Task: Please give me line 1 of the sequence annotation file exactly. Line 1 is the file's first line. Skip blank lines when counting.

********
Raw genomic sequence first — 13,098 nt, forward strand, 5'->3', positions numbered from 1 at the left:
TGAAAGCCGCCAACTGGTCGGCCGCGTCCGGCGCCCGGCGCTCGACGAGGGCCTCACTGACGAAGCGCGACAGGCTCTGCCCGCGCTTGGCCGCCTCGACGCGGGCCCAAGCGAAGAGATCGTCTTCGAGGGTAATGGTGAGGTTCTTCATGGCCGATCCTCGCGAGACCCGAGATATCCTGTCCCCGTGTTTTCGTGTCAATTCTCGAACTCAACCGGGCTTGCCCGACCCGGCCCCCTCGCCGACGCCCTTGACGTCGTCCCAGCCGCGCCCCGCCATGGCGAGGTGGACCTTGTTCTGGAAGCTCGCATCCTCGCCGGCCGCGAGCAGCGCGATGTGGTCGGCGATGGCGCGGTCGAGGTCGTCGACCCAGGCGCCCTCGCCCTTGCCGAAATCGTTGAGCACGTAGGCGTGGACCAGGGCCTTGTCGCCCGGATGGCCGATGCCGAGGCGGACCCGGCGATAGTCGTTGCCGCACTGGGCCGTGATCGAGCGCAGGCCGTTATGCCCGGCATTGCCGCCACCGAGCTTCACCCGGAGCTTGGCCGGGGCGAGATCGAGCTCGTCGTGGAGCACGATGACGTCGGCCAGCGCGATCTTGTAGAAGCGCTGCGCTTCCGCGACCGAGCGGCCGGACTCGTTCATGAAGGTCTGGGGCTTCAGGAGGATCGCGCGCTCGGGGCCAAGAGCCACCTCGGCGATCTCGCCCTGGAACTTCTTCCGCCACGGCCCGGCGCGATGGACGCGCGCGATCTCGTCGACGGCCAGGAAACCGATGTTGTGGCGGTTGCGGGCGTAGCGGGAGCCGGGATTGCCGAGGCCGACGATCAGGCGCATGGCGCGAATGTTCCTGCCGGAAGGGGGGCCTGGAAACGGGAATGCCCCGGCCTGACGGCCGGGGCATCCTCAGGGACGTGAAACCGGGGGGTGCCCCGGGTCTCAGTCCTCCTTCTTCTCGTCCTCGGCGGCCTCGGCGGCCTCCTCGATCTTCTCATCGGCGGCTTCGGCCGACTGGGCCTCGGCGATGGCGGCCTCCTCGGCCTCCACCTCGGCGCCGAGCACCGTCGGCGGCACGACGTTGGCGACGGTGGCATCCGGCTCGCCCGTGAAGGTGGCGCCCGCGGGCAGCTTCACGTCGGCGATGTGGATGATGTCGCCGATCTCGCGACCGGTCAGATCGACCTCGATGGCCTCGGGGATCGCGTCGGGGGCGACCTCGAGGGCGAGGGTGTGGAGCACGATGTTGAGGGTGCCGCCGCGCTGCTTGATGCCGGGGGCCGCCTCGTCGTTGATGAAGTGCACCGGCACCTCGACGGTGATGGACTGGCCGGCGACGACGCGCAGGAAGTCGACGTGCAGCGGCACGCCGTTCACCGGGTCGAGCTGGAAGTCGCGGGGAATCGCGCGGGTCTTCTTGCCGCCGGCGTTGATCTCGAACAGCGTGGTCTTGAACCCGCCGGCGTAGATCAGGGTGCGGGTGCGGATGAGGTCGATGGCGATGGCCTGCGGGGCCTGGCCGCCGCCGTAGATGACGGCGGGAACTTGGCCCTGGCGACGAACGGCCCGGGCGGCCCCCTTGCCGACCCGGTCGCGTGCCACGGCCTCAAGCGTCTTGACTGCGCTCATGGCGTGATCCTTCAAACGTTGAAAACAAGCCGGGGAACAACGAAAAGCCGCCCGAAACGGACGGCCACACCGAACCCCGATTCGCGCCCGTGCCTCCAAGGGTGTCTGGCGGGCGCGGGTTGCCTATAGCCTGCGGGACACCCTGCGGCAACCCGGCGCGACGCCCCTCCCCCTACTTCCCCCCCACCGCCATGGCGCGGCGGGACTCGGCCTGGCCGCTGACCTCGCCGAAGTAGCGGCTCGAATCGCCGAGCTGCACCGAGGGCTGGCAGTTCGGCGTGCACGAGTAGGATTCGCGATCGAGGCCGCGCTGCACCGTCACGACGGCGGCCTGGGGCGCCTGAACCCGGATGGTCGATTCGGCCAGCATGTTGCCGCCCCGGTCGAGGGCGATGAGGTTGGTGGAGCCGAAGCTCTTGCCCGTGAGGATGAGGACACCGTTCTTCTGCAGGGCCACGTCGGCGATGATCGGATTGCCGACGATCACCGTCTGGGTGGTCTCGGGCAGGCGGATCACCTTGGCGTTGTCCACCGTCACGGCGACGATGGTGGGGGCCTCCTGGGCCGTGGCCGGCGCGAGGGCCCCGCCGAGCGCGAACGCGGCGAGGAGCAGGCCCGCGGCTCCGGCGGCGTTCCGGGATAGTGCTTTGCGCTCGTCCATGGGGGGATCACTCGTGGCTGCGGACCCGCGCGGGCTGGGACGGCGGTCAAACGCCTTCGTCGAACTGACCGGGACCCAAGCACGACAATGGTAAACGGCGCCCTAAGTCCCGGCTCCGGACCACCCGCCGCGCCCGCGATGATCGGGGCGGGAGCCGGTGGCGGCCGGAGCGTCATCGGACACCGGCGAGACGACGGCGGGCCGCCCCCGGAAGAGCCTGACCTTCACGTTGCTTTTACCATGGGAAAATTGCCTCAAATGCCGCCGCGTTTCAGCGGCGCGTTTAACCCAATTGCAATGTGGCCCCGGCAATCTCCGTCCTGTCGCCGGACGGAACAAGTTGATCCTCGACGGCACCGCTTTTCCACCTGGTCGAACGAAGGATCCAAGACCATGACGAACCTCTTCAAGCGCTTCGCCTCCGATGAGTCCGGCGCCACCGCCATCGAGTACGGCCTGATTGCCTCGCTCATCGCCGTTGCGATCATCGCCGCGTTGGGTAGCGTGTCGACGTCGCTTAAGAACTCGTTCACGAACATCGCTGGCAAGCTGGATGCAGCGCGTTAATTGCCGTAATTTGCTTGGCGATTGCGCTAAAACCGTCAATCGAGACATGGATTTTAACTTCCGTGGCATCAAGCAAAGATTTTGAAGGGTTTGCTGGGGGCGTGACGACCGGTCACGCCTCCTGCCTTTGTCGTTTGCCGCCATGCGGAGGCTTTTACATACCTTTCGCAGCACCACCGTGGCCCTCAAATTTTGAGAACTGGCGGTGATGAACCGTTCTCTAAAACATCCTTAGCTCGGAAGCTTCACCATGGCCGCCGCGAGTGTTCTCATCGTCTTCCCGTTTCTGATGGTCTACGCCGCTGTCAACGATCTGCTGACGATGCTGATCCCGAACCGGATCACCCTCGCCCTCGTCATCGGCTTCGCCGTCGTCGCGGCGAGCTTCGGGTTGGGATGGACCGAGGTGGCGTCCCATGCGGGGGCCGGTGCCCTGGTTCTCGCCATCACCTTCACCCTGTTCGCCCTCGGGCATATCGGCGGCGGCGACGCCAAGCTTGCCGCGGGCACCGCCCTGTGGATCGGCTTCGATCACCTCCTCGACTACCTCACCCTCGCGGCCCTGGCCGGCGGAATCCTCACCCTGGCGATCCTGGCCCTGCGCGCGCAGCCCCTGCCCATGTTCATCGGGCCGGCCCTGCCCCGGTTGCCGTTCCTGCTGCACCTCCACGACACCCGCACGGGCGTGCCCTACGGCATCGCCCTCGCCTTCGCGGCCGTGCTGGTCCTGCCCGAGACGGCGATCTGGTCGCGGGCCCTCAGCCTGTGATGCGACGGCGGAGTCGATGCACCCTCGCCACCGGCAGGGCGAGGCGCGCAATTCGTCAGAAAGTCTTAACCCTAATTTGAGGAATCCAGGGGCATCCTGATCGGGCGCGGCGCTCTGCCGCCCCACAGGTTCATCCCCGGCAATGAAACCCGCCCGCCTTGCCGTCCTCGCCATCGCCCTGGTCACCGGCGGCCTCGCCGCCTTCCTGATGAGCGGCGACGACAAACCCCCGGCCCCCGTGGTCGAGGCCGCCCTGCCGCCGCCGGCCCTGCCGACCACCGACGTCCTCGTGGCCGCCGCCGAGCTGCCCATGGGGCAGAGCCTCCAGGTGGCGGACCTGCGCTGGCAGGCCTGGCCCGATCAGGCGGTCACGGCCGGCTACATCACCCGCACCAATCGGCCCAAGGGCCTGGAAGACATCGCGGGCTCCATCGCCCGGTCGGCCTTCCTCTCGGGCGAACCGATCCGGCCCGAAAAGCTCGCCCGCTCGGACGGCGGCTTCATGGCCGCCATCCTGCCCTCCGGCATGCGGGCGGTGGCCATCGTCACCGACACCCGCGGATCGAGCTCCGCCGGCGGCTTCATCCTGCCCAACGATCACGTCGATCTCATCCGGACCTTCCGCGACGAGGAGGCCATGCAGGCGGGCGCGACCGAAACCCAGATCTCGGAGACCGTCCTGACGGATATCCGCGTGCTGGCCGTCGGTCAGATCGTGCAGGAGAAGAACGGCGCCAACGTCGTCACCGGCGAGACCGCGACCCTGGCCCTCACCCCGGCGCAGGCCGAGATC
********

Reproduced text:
Raw genomic sequence first — 13,098 nt, forward strand, 5'->3', positions numbered from 1 at the left: